Gulliver's giant feet walking in the diminuative forest of the lilliputians

Gulliver's Travels

by Jonathan Swift

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Part 4, Chapters 4–8

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Last Updated on May 12, 2020, by eNotes Editorial. Word Count: 1148

Chapter 4

The Houyhnhnms are so naturally truthful that they do not have a word for “lie.” Gulliver’s master, therefore, does not quite know how to respond to his stories, since he is not accustomed to the concepts of doubt and disbelief. He is horrified to hear about the practice of riding on the backs of horses, objecting that “the weakest servant in his house would be able to shake off the strongest Yahoo.”

Communication is made more difficult, even when Gulliver has learned the language, by the comparatively small vocabulary of the Houyhnhnms, who have few desires and consequently few words to describe them. Gulliver’s master regards all Yahoos as contemptible creatures, and though he sees that Gulliver is unlike other Yahoos in his softer skin and different facial features, he does not see any particular advantage in these distinctions. He even points out that Gulliver’s hands are inferior to the fore-feet of an average Yahoo, since they are not so well adapted for climbing.

Gulliver tries to satisfy all his master’s enquiries, but the difficulty of doing so is primarily philosophical rather than linguistic. He attempts to explain his position as captain of a ship, but his master cannot understand how he could convince so many strangers from different countries to follow him, particularly when his former voyages had been so unsuccessful. The Houyhnhnm cannot understand such concepts as power, government, war, law, punishment, and the desire for wealth, so despite his high intelligence, he finds Gulliver’s explanations hard to understand.

Chapter 5

Gulliver gives his master an account of several recent European wars. His master asks why one country goes to war with another, and Gulliver lists many causes, including the ambition of princes, the corruption of ministers, and differences of opinion about customs. He discusses the treachery of governments toward their allies and of kings toward their relations who rule other countries. He also tells his master about mercenary soldiers, who fight for money rather than for their country.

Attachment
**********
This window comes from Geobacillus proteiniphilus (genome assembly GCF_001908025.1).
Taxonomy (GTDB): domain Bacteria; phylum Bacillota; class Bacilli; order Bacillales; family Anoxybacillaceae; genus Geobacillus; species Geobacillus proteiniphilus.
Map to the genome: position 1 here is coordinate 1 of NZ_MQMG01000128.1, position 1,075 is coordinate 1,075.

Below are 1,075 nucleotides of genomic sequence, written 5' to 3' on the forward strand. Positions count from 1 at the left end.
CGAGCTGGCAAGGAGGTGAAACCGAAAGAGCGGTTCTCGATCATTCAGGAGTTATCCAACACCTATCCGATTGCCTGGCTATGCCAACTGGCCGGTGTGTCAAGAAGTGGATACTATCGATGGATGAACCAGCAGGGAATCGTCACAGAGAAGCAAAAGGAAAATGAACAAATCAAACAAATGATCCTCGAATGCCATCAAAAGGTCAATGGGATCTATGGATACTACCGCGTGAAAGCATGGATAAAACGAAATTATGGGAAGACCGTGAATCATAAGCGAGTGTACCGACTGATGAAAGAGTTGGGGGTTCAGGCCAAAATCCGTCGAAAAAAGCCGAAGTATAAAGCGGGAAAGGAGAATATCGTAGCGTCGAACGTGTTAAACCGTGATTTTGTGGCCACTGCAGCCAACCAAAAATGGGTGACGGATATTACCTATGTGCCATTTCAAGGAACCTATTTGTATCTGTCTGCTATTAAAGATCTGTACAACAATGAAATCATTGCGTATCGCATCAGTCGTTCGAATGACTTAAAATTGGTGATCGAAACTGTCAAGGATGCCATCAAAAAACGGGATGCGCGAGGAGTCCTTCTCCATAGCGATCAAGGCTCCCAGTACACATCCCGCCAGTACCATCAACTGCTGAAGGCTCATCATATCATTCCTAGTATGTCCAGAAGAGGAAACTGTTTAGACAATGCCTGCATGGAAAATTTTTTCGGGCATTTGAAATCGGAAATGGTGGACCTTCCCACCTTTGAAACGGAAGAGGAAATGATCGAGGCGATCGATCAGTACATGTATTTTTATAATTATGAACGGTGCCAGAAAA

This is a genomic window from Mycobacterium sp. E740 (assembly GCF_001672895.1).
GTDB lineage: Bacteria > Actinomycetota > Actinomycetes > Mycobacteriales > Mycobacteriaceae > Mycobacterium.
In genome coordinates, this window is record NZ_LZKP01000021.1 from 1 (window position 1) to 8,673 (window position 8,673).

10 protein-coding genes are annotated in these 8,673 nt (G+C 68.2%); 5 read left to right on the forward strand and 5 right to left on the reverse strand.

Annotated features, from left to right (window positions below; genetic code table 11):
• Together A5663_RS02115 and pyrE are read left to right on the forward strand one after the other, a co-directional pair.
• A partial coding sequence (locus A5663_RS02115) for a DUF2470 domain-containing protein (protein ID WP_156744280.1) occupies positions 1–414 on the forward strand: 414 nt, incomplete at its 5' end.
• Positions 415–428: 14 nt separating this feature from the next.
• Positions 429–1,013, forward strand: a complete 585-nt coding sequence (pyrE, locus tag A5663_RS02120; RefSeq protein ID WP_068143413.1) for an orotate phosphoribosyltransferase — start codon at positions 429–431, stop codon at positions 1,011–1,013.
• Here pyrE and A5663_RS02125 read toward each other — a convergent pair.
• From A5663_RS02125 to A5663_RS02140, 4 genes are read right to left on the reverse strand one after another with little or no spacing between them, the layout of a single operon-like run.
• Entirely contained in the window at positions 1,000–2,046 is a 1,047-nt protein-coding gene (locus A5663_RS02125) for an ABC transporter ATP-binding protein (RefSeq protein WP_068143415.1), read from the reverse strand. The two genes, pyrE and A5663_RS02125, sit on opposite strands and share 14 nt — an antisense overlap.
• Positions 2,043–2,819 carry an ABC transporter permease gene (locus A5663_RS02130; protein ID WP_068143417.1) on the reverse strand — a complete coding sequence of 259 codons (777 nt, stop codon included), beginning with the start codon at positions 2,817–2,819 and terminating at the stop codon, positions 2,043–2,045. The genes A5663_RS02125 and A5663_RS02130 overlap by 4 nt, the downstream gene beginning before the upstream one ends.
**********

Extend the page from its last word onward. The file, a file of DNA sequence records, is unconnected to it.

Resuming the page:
Gulliver’s master objects that he is too weak a creature for his species to be such prodigious fighters, since he lacks even the claws of a normal Yahoo. Gulliver tells him about the vast array of weapons human beings have created to destroy one another: “cannons, culverins, muskets, carabines, pistols, bullets, powder, swords, bayonets.” His master is appalled that a creature with all the malice and brutality of a Yahoo should also possess such destructive power. He then questions Gulliver about the laws of England. Gulliver explains the role of lawyers in defending falsehood and prosecuting the innocent, as well as their focus on all the least important aspects of any case, with the aim of winning rather than serving justice. His master observes that it is a pity for such intelligent creatures as lawyers must be to waste their abilities in this way, whereupon Gulliver assures him that outside the technicalities of their own profession, lawyers are generally accounted as ignorant and stupid.

Chapter 6

Gulliver explains the use of money to his master, why it confers such great power on its possessor, and the lengths to which his countrymen will go to obtain it. He also discusses international trade, saying that the wealthier classes constantly scour the world for new luxuries and that “the whole globe of earth must be at least three times gone round before one of our better Yahoos could get her breakfast, or a cup to put it in.” He goes on to observe that most of the population make a small amount of money by providing luxuries for the rich...